1
$\begingroup$

"A certain type of bacteria doubles every 6.5 hours. If there were 60 bacteria to start with, what is the hourly growth rate of the bacteria? How many bacteria will there be after a day and a half? Solve using algebra."

Another person was asking about this on here but I couldn't find the answer. I've come up with the equation $\ t = b2^{x/6.5}$ but I'm not sure if this is right/where to go from here.

$\endgroup$
6
  • 3
    $\begingroup$ Your exponent is correct but $t$ is usually used as the time variable, not $x$. Your equation should be of the form $b(t)=b(0)\cdot2^{t/6.5}$ where $t$ is time in hours and $b(t)$ is the number of bacteria at time $t$. $\endgroup$ Commented Apr 19, 2019 at 15:27
  • $\begingroup$ Ah. Do I just begin to substitute in the provided numbers from there? $\endgroup$
    – andrewt
    Commented Apr 19, 2019 at 15:27
  • $\begingroup$ Yes, that would be the approach. $\endgroup$ Commented Apr 19, 2019 at 15:28
  • $\begingroup$ You can also use that $$N(t)=N_0e^{\lambda t}$$ $\endgroup$ Commented Apr 19, 2019 at 15:28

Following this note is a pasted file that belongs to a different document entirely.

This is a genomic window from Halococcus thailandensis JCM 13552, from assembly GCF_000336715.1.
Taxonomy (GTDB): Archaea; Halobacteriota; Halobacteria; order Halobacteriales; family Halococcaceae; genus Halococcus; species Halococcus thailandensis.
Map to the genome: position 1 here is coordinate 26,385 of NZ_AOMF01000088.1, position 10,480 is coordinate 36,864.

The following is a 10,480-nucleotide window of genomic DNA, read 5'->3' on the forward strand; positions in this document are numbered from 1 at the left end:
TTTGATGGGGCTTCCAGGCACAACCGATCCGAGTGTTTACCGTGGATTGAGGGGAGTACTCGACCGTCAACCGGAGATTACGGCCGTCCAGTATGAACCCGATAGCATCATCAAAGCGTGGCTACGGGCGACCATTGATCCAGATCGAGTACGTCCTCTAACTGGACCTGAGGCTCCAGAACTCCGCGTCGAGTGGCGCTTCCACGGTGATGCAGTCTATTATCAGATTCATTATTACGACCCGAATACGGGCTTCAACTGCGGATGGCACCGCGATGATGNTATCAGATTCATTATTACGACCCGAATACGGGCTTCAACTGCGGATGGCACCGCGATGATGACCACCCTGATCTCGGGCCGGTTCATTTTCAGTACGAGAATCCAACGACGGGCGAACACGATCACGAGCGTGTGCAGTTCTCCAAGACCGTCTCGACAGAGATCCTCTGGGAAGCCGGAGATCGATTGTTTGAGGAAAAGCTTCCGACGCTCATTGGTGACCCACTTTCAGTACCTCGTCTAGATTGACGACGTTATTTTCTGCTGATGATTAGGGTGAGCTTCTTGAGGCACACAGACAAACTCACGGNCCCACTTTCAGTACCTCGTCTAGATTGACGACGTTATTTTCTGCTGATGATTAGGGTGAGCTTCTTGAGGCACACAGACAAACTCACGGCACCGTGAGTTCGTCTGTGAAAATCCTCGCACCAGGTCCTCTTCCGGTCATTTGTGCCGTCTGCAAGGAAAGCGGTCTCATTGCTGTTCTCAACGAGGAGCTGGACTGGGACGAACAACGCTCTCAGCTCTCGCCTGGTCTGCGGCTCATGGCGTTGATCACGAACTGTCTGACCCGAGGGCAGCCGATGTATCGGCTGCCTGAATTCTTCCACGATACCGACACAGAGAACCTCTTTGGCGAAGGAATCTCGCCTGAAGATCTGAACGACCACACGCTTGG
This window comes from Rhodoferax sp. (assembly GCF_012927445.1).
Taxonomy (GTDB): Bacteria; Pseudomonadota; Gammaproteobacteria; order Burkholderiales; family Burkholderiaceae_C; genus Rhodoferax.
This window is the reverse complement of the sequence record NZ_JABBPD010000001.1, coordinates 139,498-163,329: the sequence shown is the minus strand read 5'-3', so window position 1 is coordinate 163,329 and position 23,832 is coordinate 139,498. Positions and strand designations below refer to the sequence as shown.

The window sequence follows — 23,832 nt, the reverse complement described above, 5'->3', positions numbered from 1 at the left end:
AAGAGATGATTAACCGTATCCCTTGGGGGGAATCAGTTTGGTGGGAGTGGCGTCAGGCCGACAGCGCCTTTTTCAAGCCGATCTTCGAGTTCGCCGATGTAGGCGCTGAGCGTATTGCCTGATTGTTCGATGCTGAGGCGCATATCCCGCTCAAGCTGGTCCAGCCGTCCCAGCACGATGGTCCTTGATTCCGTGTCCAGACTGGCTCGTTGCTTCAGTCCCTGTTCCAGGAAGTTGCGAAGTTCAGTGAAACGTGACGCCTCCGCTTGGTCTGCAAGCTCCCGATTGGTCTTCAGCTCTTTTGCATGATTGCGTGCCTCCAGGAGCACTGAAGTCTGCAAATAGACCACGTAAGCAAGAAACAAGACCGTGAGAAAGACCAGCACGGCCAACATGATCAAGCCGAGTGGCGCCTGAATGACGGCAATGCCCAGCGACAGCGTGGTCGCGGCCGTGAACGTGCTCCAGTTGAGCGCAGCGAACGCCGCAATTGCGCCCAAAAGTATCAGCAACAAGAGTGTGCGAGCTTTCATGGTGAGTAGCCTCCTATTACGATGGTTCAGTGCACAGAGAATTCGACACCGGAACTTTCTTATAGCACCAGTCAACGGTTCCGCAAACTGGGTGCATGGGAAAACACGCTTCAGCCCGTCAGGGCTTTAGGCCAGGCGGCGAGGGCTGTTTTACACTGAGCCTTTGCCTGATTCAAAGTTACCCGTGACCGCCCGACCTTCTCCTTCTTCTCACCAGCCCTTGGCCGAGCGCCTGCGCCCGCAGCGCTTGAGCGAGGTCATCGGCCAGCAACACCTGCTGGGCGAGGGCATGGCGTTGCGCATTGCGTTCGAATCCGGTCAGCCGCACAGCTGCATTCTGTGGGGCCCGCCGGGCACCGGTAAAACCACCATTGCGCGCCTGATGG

• 1
    $\begingroup$ The hourly rate is $b(1)/b(0)$ $\endgroup$
    – Andrei
    Commented Apr 19, 2019 at 15:28

1 Answer 1

0
$\begingroup$

Hint: In general the equation is $y=y_0\cdot a^t$, where $y$ is the poputlation of the bacteria after $t$ hours and $y_0=60$ is the initial population. Now you can deduce an equation from the following information:"A certain type of bacteria doubles every $6.5$ hours"

$$120=60\cdot a^{6.5}$$

Solve the equation for $a$ and obtain the function of the population.

$\endgroup$
5
  • $\begingroup$ why is it "$\ 120 =$"? where did you get that? $\endgroup$
    – andrewt
    Commented Apr 19, 2019 at 15:34
  • $\begingroup$ 120 is double of 60. $\endgroup$ Commented Apr 19, 2019 at 15:37
  • $\begingroup$ @andrewt Please give a reply if it is all clear now. $\endgroup$ Commented Apr 19, 2019 at 16:02
  • $\begingroup$ All clear. Thank you for the answer, sorry for the long response time. $\endgroup$
    – andrewt
    Commented Apr 20, 2019 at 3:53
  • $\begingroup$ No, problem. The reply wasn´t late at all. But a late reply is 100 times better than no reply. $\endgroup$ Commented Apr 20, 2019 at 13:30

You must log in to answer this question.

Not the answer you're looking for? Browse other questions tagged .